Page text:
Dance review: NZ Ballet gets back to raw essentials with intriguing smorgasbord

 Peter and the Wolf  is brimming with creative ideas.
Peter and the Wolf is brimming with creative ideas.

The best thing about the Royal New Zealand Ballet's biennial travelling show is getting up close and personal with performances in smaller venues.

While some of the magic - fancy sets and other sophisticated accoutrements - are by necessity stripped away, there is a new appreciation to be had of the raw essentials: beautiful bodies displaying to perfection the minute muscular detail of their art.

In the first half of the 2013 vintage tour, five separate duets explore aspects of love in five very different choreographic voices. Taken separately, the excerpts from larger and longer works seem a little discombobulated. But as a composite programme they form an interesting smorgasbord of relationship studies.

First up is Flower Festival at Genzano, by Danish choreographer August Bournonville, made in 1858. Kohei Iwamoto catches perfectly the Bournonville style, with crisp, clean footwork, an elegant carriage and effortless leaps and jumps, prettily partnered by Mayu Tanigaito.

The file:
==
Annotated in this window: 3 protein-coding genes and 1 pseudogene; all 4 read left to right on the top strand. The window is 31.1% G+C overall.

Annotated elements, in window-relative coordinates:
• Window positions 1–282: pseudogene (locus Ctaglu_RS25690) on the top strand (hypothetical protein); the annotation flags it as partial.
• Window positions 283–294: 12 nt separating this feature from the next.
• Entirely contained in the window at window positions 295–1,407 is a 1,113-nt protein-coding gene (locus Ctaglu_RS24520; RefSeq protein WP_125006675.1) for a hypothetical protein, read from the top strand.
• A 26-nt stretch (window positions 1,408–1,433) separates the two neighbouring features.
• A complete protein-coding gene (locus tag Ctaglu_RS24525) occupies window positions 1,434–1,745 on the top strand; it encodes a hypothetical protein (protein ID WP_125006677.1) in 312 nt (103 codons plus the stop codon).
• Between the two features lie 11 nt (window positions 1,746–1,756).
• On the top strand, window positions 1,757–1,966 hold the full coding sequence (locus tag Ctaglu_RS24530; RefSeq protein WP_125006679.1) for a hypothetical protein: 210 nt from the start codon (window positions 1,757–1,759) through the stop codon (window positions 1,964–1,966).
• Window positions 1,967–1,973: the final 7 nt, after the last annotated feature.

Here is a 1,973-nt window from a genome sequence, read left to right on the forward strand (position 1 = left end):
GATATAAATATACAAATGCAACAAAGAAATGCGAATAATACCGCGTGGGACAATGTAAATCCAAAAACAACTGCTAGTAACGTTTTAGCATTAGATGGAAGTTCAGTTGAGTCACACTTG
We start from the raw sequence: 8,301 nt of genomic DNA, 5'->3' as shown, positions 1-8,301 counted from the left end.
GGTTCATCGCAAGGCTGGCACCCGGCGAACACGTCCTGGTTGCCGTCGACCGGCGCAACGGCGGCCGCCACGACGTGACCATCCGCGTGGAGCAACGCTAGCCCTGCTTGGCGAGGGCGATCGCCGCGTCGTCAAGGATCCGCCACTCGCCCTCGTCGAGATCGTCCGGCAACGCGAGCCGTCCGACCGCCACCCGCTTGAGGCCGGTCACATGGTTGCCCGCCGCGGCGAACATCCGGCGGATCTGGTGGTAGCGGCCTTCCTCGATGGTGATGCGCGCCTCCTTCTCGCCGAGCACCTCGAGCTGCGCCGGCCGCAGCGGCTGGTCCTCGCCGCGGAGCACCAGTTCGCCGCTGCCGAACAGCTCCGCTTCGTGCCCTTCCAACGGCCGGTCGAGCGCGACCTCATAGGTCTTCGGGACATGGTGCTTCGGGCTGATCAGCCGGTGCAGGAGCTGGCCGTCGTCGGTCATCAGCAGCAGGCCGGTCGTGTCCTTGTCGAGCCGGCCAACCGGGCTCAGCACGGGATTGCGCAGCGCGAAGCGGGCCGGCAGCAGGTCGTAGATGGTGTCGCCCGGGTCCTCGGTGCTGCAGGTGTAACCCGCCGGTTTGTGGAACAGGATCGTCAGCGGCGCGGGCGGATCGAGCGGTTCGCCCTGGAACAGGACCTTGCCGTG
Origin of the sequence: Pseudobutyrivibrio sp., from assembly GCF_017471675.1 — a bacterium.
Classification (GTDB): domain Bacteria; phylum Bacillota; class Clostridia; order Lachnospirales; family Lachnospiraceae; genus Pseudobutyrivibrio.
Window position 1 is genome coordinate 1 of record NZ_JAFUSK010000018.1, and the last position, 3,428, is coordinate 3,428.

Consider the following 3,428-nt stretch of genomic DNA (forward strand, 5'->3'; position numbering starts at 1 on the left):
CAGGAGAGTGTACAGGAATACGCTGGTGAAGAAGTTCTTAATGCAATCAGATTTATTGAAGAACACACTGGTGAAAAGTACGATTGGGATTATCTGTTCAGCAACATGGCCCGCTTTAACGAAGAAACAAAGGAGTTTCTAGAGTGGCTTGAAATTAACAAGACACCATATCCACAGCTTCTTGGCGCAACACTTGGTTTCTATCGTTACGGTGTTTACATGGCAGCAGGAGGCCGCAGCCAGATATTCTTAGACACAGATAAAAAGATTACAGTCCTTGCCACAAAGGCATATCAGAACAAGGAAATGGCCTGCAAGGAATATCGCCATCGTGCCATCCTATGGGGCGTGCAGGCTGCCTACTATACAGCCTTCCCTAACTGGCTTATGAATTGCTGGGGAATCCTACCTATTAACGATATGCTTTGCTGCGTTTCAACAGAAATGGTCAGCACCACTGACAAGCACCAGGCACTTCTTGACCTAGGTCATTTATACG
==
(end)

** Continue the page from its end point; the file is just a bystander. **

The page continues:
Then comes the Charlie pas de deux from Ihi Frenzy, Mark Baldwin's embodiment of Split Enz' rather dark tune. Beautiful couple Maree White and Loughlan Prior capture the tension of the original song with finesse and subtlety.

Antony Tudor's Little Improvisations, from 1953, works through the medium of two children playing in an attic and the possibilities of a single piece of cloth. Katherine Grange and Iwamoto again play it with precision and an absorbing charm.

Through to You comes from New Zealand choreographer Andrew Simmons' gorgeous work that premiered in Tutus on Tour in 2009, and Abigail Boyle and Paul Matthews capture every nuance of its spiralling beauty.

The famous wedding pas de deux from Petipa's Don Quixote drips with Russian passion and formal style. Helio Lima and Bronte Kelly nail the big lifts and fouettes, and almost manage the heavy drama of the piece.

The second half is occupied by Cat Eddy's and Brendan Bradshaw's newly created version of Peter and the Wolf, a raucous romp through Prokofiev's famous score, updated for current Kiwi conditions and brimming with creative ideas and some great costumes. But it perches uncomfortably between kiddie hour and some place else, and badly needs some deft restructuring to reach its potential. And that wolf definitely needs to regurgitate the poor duck, immediately!

Tutus on Tour

Where: Q Theatre Auckland
(Bruce Mason Theatre, Takapuna, October 30-31; Vodafone Events Centre, Manukau, October 30; Hawkins Theatre, Papakura, November 1; Green Bay High School, Green Bay, November 11)

- NZ Herald

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